Create a list of articles to read later. You will be able to access your list from any article in Discover.
You don't have any saved articles.
Cleaning Dippy the dinosaur skeleton requires much more than a quick flick with a duster. Exhibition specialist Helen Walker talks us through the task.
In the quiet of the evening, when all the Museum's visitors have gone home, Dippy the Diplodocus skeleton gets a regular clean.
Dozens of delicate plaster-of-Paris and resin bones have been kept spick and span for generations, ever since the replica skeleton arrived at the Museum in 1905.
But now, making sure the dinosaur was in good condition was more important than ever - Dippy had to look good for its tour of the UK, which began in 2018.
The dinosaur was taken off public view in London in January 2017, when it had a thorough inspection and clean from Museum conservators.
It took a year for experts to prepare the specimen for the tour, which stopped at eight venues across the UK.
But specialists had been giving the dinosaur a polish twice a year for a long time.
One of them is Helen Walker, an exhibition specialist who works with the conservation team to help keep the Museum's permanent displays sparkling. She carefully removes dust from Dippy using a special vacuum and conservation-grade brushes with natural fibres.
Helen says, 'We usually clean the skeleton in the evening because it is a long job that can't be rushed.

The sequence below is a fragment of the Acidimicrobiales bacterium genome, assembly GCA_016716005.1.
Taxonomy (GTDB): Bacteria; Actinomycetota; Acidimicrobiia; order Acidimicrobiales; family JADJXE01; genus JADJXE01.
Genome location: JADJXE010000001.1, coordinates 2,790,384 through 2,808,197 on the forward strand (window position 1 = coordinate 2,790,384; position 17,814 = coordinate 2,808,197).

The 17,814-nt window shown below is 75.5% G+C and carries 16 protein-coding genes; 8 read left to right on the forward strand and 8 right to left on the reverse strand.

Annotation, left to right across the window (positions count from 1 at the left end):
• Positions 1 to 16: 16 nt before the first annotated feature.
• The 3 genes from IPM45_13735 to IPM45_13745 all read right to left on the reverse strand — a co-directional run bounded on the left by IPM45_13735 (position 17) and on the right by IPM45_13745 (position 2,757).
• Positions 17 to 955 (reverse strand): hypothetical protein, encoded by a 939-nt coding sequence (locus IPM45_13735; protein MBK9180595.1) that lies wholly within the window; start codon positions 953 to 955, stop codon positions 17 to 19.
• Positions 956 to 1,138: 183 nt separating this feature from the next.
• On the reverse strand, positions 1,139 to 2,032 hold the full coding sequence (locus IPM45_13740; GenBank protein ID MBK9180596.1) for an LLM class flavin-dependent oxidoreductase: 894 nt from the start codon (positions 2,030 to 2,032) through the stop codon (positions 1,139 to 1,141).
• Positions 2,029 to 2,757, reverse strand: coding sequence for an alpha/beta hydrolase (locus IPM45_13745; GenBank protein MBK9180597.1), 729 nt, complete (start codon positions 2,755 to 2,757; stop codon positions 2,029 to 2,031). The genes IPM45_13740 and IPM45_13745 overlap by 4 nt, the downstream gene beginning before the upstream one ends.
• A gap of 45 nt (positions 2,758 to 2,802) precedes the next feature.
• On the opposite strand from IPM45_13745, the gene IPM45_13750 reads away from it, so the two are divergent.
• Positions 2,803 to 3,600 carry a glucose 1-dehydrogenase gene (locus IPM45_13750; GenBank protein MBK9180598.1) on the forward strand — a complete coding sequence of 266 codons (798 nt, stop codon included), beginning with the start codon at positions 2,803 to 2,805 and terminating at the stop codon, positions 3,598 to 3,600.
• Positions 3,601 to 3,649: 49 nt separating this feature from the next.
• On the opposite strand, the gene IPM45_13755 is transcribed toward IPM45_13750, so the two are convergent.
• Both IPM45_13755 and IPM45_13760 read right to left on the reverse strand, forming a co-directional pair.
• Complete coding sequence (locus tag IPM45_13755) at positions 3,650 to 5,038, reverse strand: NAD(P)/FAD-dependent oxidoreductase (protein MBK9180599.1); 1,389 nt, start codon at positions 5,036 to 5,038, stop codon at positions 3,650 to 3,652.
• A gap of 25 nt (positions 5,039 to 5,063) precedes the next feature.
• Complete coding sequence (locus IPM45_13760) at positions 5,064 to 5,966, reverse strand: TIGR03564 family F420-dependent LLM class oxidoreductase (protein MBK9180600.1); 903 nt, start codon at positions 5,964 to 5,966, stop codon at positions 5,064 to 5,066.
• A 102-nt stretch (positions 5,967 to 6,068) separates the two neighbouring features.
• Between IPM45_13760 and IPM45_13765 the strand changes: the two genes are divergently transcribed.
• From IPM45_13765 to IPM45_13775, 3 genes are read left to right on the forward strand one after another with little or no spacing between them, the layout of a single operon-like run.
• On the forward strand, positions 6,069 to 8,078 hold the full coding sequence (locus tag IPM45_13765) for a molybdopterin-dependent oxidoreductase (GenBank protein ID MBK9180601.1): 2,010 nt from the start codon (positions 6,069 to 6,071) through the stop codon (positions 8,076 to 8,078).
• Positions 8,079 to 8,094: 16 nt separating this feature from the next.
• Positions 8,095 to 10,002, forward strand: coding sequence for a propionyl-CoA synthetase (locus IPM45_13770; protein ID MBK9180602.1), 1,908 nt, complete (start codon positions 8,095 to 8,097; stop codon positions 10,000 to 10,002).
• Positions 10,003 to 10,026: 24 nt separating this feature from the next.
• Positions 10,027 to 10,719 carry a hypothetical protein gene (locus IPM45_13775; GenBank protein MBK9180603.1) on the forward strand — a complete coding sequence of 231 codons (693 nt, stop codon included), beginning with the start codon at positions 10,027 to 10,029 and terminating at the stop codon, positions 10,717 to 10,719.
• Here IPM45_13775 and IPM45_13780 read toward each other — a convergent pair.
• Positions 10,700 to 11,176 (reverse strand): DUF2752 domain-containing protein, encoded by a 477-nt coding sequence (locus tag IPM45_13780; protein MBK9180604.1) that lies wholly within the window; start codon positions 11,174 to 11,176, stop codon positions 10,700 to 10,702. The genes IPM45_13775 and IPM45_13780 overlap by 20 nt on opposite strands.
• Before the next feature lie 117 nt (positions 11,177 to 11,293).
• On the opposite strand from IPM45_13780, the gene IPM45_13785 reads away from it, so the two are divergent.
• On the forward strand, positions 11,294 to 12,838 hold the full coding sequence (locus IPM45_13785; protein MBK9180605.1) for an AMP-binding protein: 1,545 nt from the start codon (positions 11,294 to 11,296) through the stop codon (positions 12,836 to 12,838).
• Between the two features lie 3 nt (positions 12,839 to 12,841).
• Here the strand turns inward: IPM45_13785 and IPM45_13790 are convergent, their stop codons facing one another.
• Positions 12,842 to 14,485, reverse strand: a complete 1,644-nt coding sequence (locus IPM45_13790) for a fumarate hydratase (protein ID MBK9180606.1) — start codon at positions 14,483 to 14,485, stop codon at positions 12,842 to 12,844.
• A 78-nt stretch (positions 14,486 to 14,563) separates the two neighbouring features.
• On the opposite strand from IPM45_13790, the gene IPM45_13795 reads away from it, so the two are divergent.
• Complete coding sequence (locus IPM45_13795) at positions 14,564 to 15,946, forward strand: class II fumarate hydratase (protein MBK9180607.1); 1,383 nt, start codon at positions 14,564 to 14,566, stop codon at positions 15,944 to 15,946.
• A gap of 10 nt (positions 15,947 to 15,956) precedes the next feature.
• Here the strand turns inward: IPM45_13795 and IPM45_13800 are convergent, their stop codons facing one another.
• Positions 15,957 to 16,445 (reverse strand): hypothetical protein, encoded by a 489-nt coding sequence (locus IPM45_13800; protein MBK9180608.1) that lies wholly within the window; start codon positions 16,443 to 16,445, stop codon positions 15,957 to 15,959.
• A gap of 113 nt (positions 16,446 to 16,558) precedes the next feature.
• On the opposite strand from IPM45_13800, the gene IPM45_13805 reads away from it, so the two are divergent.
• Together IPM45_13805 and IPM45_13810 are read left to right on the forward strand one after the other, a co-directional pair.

'It needs a good clean twice a year because a layer of dust forms from the sheer number of visitors that Dippy gets.'
The job means that Helen has seen Dippy from unusual angles.
Helen says, 'The amazing thing about cleaning that kind of specimen is that you can stand under the ribcage and get a feel for the size of the dinosaur. I also get to see the world from Dippy's perspective.'
The skeleton is fragile in places, and it can be painstaking work to ensure no damage is done to the most vulnerable areas.
Helen explains, 'We used to use a scaffold, but now we use ladders and mobile platforms to reach the higher parts. Long brushes help us to get in between all the fiddly bits.
'The tail is particularly hard to clean because it stretches out so far, and vibrations can run all along it and expose cracks.'
The Diplodocus was also inspected in 2016 by conservators Lorraine Cornish and Rob McLeod, to prepare for the dismantling of the huge specimen.
It was vital that the team knew in advance which parts of the dinosaur would be likely to pose problems for them, as it is will be taken down and reinstalled several times over the next few years.
Lorraine says, 'A conservation assessment of Dippy and its mount was needed so we can assess the condition of the skeleton cast and also look more closely at how it was originally assembled in Hintze Hall.
'One of the key areas to check was the pelvis, where there are large and heavy parts of the skeleton cast and lots of complex metalwork joining them.
'It was exciting and interesting to see that parts of the plaster vertebrae had been produced in sections and were able to come apart easily, which will help when we come to dismantle the specimen.'
From 2018, Dippy embarked on a UK-wide tour, visiting Scotland, Wales, Northern Ireland and five regions across England.
The tour explored the UK's past, present and future natural history, helping young people to connect with the natural world and gain a deeper understanding of it through science.